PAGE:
HUNTER X HUNTER #22 + 23 Reveal What Defines Gon's Character

Topic started by No_name_here on Dec. 2, 2013. Last post by rubberluffy 7 months ago.
Post by No_name_here (854 posts) See mini bio Level 11

In the interest of hurrying this along (so I can move ahead with my stated intention of watching the most recent episodes HUNTER X HUNTER), I’ll be covering the last episodes of this particular arc, two at a time…

First thing I want to comment upon? Weighted clothes are seriously a thing in shonen. In theory, it makes a lot of sense to gradually acclimate yourself to resistance whilst training for some big challenge. In practice, I haven’t ever actually encountered weighted clothes in all my years of studying martial arts. Sure, I’ve seen weighed wristbands, legbands, backpacks and what have you. I’ve even seen wrestlers wearing extra layers during practice so they’ll sweat more. However, I haven’t ever seen regular clothes with more tightly wound fibers (or whatever the explanation in DBZ was). I wonder if the whole concept is analogous to “mercy bullets” in that it sounds feasible, and it fits the needs of the story, but it couldn’t ever actually work.

Thinking about it a little more (the things you get fixated on), I can’t help but see some fitting analogy for shonen storytelling there. Half the time, these fight shows really do feel like a slog through the patient minutiae of a training regimen…

I feel obligated to talk about the larger details of our introduction to this most bellicose riff on the Addams Family, but I’m honestly more compelled to pick apart how this plot development, once again, puts a finer point on Gon’s personality (‘cause it’s all about character in shonen, isn’t it?). Initially, he seemed to fit the same “dangerous Pollyana” mold as Goku and Luffy - - an innocent scamp who’s got a real mean streak whenever his friends are threatened - - with the key difference being that he’s so visibly young that his adventures are generally underlined with a somewhat uncomfortable sense of child endangerment.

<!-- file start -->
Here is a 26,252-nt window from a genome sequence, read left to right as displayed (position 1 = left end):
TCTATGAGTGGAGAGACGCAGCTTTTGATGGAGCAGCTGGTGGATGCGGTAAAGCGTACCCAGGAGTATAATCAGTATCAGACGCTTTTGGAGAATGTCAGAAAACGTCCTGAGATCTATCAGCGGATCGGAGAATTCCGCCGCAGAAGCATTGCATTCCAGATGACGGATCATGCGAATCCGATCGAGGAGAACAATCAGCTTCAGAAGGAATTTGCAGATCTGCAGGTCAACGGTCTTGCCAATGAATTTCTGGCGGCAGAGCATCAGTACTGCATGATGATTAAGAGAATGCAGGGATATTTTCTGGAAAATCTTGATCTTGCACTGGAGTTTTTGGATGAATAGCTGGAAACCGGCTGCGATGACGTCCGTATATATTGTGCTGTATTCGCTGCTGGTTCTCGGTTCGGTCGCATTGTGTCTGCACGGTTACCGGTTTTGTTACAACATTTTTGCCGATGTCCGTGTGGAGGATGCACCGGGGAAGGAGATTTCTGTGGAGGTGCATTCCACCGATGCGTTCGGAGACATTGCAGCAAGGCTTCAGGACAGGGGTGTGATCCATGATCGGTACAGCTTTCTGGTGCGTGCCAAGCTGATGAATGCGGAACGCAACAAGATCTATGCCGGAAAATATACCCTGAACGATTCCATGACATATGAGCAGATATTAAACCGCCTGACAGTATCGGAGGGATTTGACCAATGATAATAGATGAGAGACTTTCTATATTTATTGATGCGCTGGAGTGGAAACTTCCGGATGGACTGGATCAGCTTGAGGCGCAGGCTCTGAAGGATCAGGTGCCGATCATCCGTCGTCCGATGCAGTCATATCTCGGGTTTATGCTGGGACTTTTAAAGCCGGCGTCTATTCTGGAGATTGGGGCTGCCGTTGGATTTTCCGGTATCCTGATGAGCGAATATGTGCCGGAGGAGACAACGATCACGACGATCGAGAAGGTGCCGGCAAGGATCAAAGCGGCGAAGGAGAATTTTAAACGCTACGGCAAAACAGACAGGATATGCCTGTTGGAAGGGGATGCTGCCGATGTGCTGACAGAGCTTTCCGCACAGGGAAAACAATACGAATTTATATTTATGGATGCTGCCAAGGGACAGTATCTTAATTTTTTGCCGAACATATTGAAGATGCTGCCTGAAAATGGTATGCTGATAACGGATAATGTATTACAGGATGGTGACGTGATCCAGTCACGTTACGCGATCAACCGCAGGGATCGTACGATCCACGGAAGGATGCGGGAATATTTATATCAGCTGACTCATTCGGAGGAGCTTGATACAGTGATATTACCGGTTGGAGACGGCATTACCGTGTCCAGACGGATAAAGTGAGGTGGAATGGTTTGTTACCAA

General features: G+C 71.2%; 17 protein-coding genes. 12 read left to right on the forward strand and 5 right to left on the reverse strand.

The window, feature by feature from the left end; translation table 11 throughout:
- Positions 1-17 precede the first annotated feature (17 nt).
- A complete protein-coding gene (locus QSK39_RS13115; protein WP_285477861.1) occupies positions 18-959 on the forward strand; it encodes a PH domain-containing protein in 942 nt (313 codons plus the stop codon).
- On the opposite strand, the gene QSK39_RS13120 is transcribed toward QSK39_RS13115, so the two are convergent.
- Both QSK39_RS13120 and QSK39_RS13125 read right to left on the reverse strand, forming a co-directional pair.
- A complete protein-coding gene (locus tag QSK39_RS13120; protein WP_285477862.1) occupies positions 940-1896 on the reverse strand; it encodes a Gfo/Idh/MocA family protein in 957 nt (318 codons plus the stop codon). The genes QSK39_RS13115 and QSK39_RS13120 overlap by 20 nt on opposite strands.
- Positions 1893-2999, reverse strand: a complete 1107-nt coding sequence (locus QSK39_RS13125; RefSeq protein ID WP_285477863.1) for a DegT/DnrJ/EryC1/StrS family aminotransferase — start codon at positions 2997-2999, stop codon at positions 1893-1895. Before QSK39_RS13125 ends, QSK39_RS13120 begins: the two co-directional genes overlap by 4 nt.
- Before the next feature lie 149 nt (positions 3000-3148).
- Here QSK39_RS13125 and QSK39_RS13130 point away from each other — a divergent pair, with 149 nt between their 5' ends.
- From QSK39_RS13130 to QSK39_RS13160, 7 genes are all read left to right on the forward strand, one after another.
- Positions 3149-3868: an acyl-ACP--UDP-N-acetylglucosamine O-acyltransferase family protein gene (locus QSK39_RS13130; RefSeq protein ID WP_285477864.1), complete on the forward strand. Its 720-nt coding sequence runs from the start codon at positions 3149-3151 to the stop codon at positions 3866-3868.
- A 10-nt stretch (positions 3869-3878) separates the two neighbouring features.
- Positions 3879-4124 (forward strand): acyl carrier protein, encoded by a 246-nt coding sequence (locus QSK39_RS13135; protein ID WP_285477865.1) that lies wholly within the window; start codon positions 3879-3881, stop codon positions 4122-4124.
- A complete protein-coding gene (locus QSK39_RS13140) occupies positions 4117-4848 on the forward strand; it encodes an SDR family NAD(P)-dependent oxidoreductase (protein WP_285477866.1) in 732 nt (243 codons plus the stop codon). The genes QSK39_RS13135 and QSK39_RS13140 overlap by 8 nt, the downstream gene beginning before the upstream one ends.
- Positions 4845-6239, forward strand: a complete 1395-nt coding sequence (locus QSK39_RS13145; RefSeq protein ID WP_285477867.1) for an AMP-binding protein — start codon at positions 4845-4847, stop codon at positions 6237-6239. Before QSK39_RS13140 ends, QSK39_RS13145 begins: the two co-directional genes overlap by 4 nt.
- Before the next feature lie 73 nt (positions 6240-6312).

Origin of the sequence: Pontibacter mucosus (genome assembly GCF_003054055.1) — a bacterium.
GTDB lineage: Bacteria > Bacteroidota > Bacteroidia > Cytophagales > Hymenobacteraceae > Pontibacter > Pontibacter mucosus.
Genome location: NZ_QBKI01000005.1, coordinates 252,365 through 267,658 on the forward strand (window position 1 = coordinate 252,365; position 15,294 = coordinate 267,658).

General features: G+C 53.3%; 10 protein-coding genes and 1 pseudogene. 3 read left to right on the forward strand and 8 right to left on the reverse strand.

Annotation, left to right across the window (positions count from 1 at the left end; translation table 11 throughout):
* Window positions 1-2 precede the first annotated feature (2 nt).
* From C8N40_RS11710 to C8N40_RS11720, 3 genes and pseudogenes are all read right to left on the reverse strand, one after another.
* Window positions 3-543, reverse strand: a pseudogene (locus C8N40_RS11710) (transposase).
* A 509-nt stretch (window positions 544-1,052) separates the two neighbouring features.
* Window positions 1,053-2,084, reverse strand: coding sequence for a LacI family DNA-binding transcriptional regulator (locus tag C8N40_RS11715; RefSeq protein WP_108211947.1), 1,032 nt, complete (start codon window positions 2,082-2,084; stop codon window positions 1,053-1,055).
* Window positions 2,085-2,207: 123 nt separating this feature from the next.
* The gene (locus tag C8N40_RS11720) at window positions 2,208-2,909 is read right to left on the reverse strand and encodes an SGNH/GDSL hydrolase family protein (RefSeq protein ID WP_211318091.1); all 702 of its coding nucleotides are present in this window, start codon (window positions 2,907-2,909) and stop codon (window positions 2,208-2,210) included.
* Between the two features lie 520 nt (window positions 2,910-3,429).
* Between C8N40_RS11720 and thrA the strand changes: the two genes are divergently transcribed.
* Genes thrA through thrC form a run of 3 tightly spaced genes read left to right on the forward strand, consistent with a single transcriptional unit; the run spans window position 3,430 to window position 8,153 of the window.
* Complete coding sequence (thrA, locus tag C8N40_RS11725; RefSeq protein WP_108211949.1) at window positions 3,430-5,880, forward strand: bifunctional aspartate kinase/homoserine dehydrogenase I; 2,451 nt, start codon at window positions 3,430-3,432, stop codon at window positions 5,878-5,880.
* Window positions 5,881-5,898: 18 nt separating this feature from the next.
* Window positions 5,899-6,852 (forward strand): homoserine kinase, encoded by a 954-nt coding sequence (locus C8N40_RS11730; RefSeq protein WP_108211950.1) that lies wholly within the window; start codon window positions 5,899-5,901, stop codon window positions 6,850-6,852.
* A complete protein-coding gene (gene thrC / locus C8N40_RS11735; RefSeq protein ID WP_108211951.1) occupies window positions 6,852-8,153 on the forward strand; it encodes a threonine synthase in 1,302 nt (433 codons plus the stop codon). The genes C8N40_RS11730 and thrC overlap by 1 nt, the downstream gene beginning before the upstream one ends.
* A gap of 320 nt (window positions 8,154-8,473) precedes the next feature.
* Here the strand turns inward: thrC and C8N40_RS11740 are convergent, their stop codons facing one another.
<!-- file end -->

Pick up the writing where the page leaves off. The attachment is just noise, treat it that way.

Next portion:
As the series has moved along, however, Gon’s shown a character trait that separates him from those other shonen heroes - - his intractable stubbornness. In some ways, he’s basically the Rocky Balboa of this pantheon. It doesn’t matter how hard he hits; all that matters is how hard he can get hit. So he’s the kind of hero who will march into a wolf’s lair, and repeatedly cross a line that a doorman’s set, simply because that’s what he’s set his mind to. The appeal doesn't lie in him showing off super-moves against his foes, but in him withstanding the supermoves they throw at him.

I suspect this is only going to become more pronounced as the series goes along...

Watch A X Dangerous X Watchdog" and "The X' Guard's X Duty" and decide for yourself, then read my comments on the previous episode.

About the Author

Tom Pinchuk’s a writer and personality with a large number of comics, videos and features like this to his credit. Visit his website - - - - and follow his Twitter: @tompinchuk
Post by Destinyheroknight (10,158 posts) See mini bio Level 21

Luffy also have an intractable stubbornness to, there is little to stop him if he made up his mind on something. Before the time skip, Luffy was getting his butt handed to him left and right when he face the big dogs

One of my favorites part in One Piece :)

Any who, that one of my favorite character trait in shonen, I do love me some stubbornness

Post by KingSolomon (66 posts) See mini bio Level 7

The punishment Gon gives himself or just allows to happen gets extremly crazy later on in the show.

Post by Kino88 (189 posts) See mini bio Level 6
Agreed, that's what i like about Gon, and probably why I find this show so much more compelling than than the usual shonen routine which I have long grown weary of these days,
Post by rubberluffy (567 posts) See mini bio Level 16

Yeah Tom you gotta burn through this series and catch up, because, while it's all fantastic, the current events have been really compelling, and fan reaction to the latest ep (108) has been some of the strongest so far. Still amazing that Togashi's level of quality gets better as the series goes on, and that Madhouse has managed to transform it into something fantastic, without a single noticeable dip in quality even after 108 episodes.

Also you can totally skip episode 26 because it's another recap episode. No more recaps after it, though.

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